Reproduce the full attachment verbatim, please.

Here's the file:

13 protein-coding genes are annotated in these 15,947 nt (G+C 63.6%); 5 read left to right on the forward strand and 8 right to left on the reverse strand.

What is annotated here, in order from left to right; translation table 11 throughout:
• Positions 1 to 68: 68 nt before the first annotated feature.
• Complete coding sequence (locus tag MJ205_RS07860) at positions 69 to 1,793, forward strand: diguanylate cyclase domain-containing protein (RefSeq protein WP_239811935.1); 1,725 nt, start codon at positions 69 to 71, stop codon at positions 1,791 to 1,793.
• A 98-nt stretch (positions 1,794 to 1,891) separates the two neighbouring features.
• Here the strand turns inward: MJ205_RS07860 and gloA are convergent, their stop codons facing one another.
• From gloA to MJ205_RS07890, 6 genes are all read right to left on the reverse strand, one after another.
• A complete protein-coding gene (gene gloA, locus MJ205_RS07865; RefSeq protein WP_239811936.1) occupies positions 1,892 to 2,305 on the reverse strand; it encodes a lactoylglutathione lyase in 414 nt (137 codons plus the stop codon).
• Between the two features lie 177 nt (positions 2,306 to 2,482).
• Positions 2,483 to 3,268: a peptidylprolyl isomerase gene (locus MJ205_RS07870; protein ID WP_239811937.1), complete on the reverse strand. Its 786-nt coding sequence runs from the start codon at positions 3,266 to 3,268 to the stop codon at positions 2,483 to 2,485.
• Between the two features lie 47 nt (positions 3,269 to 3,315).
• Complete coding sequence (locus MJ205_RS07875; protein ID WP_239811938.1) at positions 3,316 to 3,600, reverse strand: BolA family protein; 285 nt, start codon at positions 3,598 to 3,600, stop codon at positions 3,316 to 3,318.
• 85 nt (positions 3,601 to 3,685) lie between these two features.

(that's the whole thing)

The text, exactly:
13 protein-coding genes are annotated in these 15,947 nt (G+C 63.6%); 5 read left to right on the forward strand and 8 right to left on the reverse strand.

What is annotated here, in order from left to right; translation table 11 throughout:
• Positions 1 to 68: 68 nt before the first annotated feature.
• Complete coding sequence (locus tag MJ205_RS07860) at positions 69 to 1,793, forward strand: diguanylate cyclase domain-containing protein (RefSeq protein WP_239811935.1); 1,725 nt, start codon at positions 69 to 71, stop codon at positions 1,791 to 1,793.
• A 98-nt stretch (positions 1,794 to 1,891) separates the two neighbouring features.
• Here the strand turns inward: MJ205_RS07860 and gloA are convergent, their stop codons facing one another.
• From gloA to MJ205_RS07890, 6 genes are all read right to left on the reverse strand, one after another.
• A complete protein-coding gene (gene gloA, locus MJ205_RS07865; RefSeq protein WP_239811936.1) occupies positions 1,892 to 2,305 on the reverse strand; it encodes a lactoylglutathione lyase in 414 nt (137 codons plus the stop codon).
• Between the two features lie 177 nt (positions 2,306 to 2,482).
• Positions 2,483 to 3,268: a peptidylprolyl isomerase gene (locus MJ205_RS07870; protein ID WP_239811937.1), complete on the reverse strand. Its 786-nt coding sequence runs from the start codon at positions 3,266 to 3,268 to the stop codon at positions 2,483 to 2,485.
• Between the two features lie 47 nt (positions 3,269 to 3,315).
• Complete coding sequence (locus MJ205_RS07875; protein ID WP_239811938.1) at positions 3,316 to 3,600, reverse strand: BolA family protein; 285 nt, start codon at positions 3,598 to 3,600, stop codon at positions 3,316 to 3,318.
• 85 nt (positions 3,601 to 3,685) lie between these two features.